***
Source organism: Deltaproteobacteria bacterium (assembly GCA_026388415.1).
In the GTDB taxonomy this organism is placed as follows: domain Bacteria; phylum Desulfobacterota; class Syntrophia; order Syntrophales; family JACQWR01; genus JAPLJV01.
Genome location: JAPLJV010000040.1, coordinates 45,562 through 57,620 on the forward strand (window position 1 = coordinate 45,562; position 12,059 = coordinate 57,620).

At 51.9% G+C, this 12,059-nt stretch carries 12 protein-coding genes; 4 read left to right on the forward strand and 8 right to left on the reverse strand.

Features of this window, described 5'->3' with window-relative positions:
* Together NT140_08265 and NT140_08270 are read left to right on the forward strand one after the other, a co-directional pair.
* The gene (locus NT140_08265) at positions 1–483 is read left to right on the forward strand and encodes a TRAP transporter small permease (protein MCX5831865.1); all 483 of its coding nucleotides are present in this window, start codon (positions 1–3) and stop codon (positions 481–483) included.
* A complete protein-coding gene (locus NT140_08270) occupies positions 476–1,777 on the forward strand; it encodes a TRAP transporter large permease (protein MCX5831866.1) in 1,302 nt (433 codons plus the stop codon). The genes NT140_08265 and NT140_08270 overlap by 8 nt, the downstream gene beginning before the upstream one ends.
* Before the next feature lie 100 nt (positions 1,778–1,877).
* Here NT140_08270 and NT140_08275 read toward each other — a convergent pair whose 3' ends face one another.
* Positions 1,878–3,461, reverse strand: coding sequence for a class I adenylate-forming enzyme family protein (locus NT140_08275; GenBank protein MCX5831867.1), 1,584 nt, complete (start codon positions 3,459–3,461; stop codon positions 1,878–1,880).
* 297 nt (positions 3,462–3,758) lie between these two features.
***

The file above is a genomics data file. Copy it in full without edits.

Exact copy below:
Source organism: Deltaproteobacteria bacterium (assembly GCA_026388415.1).
In the GTDB taxonomy this organism is placed as follows: domain Bacteria; phylum Desulfobacterota; class Syntrophia; order Syntrophales; family JACQWR01; genus JAPLJV01.
Genome location: JAPLJV010000040.1, coordinates 45,562 through 57,620 on the forward strand (window position 1 = coordinate 45,562; position 12,059 = coordinate 57,620).

At 51.9% G+C, this 12,059-nt stretch carries 12 protein-coding genes; 4 read left to right on the forward strand and 8 right to left on the reverse strand.

Features of this window, described 5'->3' with window-relative positions:
* Together NT140_08265 and NT140_08270 are read left to right on the forward strand one after the other, a co-directional pair.
* The gene (locus NT140_08265) at positions 1–483 is read left to right on the forward strand and encodes a TRAP transporter small permease (protein MCX5831865.1); all 483 of its coding nucleotides are present in this window, start codon (positions 1–3) and stop codon (positions 481–483) included.
* A complete protein-coding gene (locus NT140_08270) occupies positions 476–1,777 on the forward strand; it encodes a TRAP transporter large permease (protein MCX5831866.1) in 1,302 nt (433 codons plus the stop codon). The genes NT140_08265 and NT140_08270 overlap by 8 nt, the downstream gene beginning before the upstream one ends.
* Before the next feature lie 100 nt (positions 1,778–1,877).
* Here NT140_08270 and NT140_08275 read toward each other — a convergent pair whose 3' ends face one another.
* Positions 1,878–3,461, reverse strand: coding sequence for a class I adenylate-forming enzyme family protein (locus NT140_08275; GenBank protein MCX5831867.1), 1,584 nt, complete (start codon positions 3,459–3,461; stop codon positions 1,878–1,880).
* 297 nt (positions 3,462–3,758) lie between these two features.